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Not Knowing the Worst Part

Personal Stories

Not Knowing the Worst Part

I was brain injured in a traffic accident at age three. He was driving a 3 litre saloon and I drove a small tricyle, so I came off worst.


His bumper bar sent me flying into a lamppost, I was concussed, and my brain bounced a bit. The ambulance took me to casualty, where they decided I didn't have any skull fractures; but they did, according to a later hearsay witness, warn my dad that I might have brain damage.

Straight away, relatives noticed a distinct personality change. From being a "happy-go-lucky" child, I became withdrawn, fearful, anxious, perplexed and socially isolated. The trauma was compounded three years later by a savage beating in a schoolyard in which I was again knocked out (largely because of "difficult" behaviours which seem to have provoked the other kids), and after that the behavioural symptoms worsened. I started acting out in various delinquent ways, including throwing stones at cars on the way home from school. The first target was the Queen's car when she visited Newcastle-on-Tyne in 1954. That caused a mighty stir of tut-tutting in the head teacher's office the next day.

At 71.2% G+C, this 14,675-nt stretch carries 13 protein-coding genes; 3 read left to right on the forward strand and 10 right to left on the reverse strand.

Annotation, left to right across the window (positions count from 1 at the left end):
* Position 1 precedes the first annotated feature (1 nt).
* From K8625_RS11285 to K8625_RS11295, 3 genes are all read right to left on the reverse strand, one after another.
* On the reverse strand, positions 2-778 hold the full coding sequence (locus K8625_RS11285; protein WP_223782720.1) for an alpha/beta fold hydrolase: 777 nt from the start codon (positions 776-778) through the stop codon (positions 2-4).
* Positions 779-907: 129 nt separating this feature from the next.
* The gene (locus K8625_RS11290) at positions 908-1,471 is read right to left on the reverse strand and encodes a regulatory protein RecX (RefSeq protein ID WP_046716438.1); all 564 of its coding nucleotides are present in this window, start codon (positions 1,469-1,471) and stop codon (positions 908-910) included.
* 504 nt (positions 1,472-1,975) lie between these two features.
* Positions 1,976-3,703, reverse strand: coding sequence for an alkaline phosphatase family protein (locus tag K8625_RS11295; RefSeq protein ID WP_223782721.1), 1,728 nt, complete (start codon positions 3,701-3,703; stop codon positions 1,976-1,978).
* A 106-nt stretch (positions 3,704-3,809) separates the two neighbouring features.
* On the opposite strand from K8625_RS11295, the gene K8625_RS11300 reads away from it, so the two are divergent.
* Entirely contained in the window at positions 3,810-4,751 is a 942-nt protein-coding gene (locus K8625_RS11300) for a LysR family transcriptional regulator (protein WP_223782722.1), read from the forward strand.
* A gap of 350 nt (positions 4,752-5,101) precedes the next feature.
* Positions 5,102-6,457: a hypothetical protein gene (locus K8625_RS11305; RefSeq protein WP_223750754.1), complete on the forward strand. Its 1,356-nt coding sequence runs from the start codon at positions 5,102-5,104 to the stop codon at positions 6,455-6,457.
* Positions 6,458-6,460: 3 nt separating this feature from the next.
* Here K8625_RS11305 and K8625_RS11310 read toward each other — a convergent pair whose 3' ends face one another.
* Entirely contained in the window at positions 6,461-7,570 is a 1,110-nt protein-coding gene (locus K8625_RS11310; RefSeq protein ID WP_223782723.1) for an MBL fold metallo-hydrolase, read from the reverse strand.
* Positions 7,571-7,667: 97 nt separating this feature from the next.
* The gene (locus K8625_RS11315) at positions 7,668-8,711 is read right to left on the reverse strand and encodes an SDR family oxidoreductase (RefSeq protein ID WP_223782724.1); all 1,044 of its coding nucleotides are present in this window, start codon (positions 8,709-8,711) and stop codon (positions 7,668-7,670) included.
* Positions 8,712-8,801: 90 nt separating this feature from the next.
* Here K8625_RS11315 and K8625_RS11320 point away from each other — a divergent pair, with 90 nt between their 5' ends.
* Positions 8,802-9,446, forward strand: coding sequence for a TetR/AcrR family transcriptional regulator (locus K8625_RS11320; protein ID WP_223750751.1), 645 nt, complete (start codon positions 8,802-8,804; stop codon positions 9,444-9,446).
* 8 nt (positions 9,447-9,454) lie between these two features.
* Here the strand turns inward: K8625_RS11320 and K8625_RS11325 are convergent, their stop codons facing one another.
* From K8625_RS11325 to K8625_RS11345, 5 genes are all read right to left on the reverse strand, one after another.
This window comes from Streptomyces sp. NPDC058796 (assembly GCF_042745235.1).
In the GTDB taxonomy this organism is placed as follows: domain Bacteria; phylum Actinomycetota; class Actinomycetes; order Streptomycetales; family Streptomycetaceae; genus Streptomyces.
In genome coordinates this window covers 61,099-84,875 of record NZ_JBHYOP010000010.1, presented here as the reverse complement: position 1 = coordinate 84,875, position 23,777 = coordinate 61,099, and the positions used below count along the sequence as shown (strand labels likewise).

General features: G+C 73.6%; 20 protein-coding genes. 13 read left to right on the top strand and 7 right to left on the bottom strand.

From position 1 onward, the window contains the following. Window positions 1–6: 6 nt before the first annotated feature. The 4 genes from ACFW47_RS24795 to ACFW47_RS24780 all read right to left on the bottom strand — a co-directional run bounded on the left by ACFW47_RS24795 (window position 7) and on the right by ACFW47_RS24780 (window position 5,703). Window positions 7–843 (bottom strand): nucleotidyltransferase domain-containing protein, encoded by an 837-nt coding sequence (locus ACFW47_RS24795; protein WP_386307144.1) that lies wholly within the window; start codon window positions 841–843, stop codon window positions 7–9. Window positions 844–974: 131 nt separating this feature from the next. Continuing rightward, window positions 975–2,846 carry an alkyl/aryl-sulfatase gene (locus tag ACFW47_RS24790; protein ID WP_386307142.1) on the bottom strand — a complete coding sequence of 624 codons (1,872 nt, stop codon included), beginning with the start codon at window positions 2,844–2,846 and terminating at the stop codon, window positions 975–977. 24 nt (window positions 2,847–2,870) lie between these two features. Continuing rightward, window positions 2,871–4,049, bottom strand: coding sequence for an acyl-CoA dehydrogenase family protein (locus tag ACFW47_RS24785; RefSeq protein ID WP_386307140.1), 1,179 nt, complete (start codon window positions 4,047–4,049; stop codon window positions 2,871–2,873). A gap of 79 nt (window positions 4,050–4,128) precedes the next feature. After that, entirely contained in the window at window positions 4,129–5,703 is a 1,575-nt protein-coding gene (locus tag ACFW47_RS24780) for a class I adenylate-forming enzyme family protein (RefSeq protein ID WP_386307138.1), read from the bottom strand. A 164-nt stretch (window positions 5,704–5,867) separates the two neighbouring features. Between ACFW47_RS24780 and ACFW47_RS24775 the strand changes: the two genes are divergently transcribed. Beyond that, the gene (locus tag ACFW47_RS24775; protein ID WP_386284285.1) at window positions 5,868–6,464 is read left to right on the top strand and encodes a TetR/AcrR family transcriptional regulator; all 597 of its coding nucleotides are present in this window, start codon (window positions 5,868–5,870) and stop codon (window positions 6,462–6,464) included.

There followed a childhood and adolescence of increasing unhappiness and perplexity for me as I slowly became aware that there was something wrong with me - but I didn't have a clue what it was. When I first left home at 15, I still didn't know, and the perplexity was turning to depression and despair.

While I still had some personality and could thus participate in a limited way in the process of meeting new people and making friends, I kept pissing people off by various clumsy acts of rudeness, outspokenness and other ill-timed and ill-measured actions. Life turned into a serial narrative of upsets, failures and catastrophes. I was not without external charms, but in hindsight I can see that my personality was fractured, and somewhat perverted into subversiveness by suspicion segueing into paranoia, much promoted by a long-held suspicion that my close relatives were keeping some major secret from me, as well as by treatment from them that amounted to serious emotional, psychological and spiritual abuse.